Fracking is rightly a major political issue. In Britain this is topical as the government has just released a technical report showing that very large volumes of natural gas are locked into rocks beneath northern England. As a tax-payer whose house is heated and food cooked using gas, but who is concerned about CO2 emissions and climate change, I will be directly affected whether we extract this gas or if we leave it be. But what interested me about the report was not politics, not energy policy, but a genuine pride in the quality of unbiased scientific data contained within it. Politics can wait. Let’s celebrate the vast data sets and clear and comprehensive analysis that I’m glad my taxes have paid for.
The report sits in a clean and fast web-page, linking to downloadable reports that include a vast amount of data. It’s copyrighted, but I can copy images into here, with attribution. There’s even an apologetic note that ‘users of assistive technology’ may not be able to make use of the files. This is how all government websites should be.
The study focuses on a particular geological unit that covers much of the north of England, the Bowland-Hodder shale. For a geological introduction, I can’t better the report itself: “Marine shales were deposited in a complex series of tectonically active basins across central Britain during the Visean and Namurian epochs of the Carboniferous (c.347-318 Ma). …. The marine shales attain thicknesses of up to 16,000 ft (5000m) in basin depocentres (i.e. the Bowland, Blacon, Gainsborough, Widmerpool, Edale and Cleveland basins), and they contain sufficient organic matter to generate considerable amounts of hydrocarbons.”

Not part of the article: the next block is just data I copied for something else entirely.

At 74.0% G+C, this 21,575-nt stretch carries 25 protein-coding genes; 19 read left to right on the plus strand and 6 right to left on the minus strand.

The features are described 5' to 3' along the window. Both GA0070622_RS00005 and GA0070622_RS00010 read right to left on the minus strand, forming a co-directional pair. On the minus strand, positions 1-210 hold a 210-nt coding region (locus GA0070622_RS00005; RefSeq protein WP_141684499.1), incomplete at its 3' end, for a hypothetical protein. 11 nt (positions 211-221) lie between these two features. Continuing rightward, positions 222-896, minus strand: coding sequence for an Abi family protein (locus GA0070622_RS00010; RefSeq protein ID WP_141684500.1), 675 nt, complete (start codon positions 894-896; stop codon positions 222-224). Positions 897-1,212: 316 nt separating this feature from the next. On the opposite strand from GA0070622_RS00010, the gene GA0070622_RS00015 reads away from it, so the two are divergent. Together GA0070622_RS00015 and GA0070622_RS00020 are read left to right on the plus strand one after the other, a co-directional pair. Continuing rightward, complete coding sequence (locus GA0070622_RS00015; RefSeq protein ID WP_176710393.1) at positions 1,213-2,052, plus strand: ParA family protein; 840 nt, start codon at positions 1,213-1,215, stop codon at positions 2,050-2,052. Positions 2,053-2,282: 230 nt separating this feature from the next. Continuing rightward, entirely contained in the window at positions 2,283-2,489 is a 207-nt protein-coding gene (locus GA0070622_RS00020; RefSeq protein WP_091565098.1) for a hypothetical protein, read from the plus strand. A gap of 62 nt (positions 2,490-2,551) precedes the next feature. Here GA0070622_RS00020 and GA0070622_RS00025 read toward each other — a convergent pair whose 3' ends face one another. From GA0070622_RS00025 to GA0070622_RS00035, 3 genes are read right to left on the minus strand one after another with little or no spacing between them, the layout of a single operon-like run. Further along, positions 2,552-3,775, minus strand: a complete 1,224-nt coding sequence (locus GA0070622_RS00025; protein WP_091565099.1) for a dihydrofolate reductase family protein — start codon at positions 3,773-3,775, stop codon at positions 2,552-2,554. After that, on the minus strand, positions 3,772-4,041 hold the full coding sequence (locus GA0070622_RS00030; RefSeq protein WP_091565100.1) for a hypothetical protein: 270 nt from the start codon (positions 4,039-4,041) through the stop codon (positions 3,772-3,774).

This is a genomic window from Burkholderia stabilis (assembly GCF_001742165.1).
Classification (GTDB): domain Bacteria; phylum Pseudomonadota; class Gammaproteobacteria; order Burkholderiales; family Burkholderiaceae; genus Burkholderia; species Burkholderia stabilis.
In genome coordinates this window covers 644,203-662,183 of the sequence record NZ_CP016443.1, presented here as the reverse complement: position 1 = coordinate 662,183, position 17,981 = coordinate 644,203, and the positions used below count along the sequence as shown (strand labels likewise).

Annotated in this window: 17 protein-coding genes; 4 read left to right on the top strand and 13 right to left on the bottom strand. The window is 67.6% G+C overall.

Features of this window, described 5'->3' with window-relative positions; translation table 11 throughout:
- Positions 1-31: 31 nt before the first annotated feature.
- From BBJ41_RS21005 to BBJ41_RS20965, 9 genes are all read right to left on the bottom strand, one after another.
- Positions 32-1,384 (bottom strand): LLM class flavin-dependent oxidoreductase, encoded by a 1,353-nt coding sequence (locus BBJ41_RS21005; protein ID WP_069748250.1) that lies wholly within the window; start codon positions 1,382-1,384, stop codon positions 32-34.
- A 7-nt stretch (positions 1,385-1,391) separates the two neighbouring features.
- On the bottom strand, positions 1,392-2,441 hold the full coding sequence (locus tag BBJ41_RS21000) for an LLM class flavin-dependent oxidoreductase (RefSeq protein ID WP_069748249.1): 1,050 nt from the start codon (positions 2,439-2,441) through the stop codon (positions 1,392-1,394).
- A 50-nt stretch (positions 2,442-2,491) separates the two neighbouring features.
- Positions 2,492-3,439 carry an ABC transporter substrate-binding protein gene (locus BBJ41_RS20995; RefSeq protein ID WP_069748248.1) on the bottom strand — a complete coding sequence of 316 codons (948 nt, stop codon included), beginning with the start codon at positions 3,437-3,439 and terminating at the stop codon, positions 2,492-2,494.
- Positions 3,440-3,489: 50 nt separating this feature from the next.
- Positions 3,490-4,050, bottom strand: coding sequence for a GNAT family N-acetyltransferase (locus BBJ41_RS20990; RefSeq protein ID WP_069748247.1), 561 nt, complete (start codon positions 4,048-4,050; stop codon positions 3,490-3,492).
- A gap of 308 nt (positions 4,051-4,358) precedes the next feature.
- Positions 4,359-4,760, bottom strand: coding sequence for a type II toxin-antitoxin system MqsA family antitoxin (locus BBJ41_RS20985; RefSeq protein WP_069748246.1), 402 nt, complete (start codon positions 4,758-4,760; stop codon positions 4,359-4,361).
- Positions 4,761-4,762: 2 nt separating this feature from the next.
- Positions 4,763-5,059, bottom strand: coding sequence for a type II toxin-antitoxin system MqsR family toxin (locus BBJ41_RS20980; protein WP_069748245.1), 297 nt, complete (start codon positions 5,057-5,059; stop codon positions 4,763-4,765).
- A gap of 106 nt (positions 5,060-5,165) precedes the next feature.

The study identifies draws on a mass of seismic and borehole data and distinguishes two horizons, an upper and a lower. The upper is a post-rift deposit that resembles “prolific North American shale gas plays”. The lower is less well known (not much drilling information) but was deposited during the rifting and so is a thicker deposit. Here’s a sense of how much data they are drawing on:
Seismic data gives you a cross-section view through the sedimentary layers. Borehole data allows you to link the layers to actual rocks. Gamma ray logging data allows you to estimate the amount of organic matter within these rocks. The report tells you how the deep the shale is:
It has other pretty maps showing how thick the layers are, plus lots of cross-sections.
These rocks started as mud with organic matter in them. This only turns into valuable oil or gas once that organic matter has been buried and heated. The shininess of woody matter from boreholes (called vitrinite reflectance), records how much the rocks have been heated. Particular values of vitrinite reflectance correspond to a ‘gas window’ indicating that shales with organic matter are likely to contain methane gas.
Putting all this data together, the British Geological Survey guys have produced maps of areas where the upper and lower units exist and have passed through the gas window.
What the man in the street wants to know is: how much gas is there? The study uses a Monte Carlo analysis of the various parameters to come up with an estimate. In layman’s terms, there is an enormous amount – around a quadrillion cubit feet. Even allowing for the fact that fracking can only extract a small proportion, the amounts are easily comparable with the conventional gas reserves already extracted from the North Sea.
I’ve barely scratched the surface of the data contained in these reports. I’m sure there are many geologists employed by industry studying them intently, but note that as far as I can tell, all of this data is provided by the British Geological Survey. Will this report result in many more holes being drilled into the north of England? Only time will tell.